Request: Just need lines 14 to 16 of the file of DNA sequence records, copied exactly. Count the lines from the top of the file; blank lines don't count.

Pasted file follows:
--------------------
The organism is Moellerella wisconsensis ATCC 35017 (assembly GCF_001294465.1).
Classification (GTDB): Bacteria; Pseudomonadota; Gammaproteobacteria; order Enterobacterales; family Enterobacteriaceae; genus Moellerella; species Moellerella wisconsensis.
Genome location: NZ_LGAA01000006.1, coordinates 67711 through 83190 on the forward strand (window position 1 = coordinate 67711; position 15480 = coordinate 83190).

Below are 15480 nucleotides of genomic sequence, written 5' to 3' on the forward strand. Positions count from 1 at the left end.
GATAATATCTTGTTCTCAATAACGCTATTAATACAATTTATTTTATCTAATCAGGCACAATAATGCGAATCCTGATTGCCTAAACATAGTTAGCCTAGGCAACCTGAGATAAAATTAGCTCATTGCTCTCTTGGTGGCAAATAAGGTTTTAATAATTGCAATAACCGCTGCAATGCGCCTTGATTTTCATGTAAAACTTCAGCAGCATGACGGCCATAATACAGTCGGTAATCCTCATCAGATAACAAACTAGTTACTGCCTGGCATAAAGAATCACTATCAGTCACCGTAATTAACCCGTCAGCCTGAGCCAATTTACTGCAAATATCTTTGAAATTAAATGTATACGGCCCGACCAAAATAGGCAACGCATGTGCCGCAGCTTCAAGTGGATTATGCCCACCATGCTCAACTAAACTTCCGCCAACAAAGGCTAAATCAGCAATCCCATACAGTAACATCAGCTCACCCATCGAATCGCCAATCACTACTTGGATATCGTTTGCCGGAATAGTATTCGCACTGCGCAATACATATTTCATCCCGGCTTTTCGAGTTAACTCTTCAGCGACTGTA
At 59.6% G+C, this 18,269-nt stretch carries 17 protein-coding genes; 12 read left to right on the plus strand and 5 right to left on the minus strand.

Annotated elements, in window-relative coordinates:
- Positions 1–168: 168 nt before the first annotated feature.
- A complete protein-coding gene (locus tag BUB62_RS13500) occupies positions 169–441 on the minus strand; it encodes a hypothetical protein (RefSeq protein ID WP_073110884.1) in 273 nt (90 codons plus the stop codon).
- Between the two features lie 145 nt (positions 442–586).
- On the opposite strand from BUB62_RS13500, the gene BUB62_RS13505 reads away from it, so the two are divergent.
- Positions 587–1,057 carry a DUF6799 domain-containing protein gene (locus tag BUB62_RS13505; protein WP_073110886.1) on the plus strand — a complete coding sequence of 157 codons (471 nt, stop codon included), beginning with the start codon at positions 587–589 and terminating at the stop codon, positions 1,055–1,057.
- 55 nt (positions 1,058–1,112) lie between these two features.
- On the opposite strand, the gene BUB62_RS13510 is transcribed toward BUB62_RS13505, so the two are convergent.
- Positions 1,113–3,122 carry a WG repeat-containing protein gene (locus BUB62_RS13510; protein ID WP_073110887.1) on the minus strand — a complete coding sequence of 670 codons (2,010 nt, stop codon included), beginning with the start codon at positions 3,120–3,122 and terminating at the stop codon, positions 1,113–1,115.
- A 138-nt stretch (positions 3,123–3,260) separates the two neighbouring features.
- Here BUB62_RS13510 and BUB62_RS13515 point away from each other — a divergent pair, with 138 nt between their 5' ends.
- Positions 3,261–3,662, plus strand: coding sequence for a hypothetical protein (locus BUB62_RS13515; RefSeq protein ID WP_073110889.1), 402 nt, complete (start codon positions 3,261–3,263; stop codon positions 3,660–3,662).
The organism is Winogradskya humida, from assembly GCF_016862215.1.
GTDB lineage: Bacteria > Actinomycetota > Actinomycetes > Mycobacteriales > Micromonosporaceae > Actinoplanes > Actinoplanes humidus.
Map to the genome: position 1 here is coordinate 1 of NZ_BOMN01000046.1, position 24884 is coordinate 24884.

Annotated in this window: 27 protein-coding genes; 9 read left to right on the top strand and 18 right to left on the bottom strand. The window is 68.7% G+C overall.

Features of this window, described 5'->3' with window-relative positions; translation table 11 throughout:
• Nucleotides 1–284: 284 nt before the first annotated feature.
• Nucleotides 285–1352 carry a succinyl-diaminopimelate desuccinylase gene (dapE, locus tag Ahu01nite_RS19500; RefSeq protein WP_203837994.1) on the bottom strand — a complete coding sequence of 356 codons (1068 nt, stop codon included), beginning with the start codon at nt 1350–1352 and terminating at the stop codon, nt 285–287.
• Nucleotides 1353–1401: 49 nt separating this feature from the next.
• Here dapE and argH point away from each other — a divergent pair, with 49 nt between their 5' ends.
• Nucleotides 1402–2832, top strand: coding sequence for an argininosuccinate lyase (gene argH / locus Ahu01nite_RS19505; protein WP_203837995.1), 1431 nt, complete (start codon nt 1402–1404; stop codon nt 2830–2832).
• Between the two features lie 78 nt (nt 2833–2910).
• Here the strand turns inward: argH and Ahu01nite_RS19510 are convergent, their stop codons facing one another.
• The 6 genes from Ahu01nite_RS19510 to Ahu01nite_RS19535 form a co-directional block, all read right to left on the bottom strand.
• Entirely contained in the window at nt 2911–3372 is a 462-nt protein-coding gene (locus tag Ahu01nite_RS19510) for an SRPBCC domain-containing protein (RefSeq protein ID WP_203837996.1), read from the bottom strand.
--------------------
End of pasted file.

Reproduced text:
- On the opposite strand, the gene BUB62_RS13510 is transcribed toward BUB62_RS13505, so the two are convergent.
- Positions 1,113–3,122 carry a WG repeat-containing protein gene (locus BUB62_RS13510; protein ID WP_073110887.1) on the minus strand — a complete coding sequence of 670 codons (2,010 nt, stop codon included), beginning with the start codon at positions 3,120–3,122 and terminating at the stop codon, positions 1,113–1,115.
- A 138-nt stretch (positions 3,123–3,260) separates the two neighbouring features.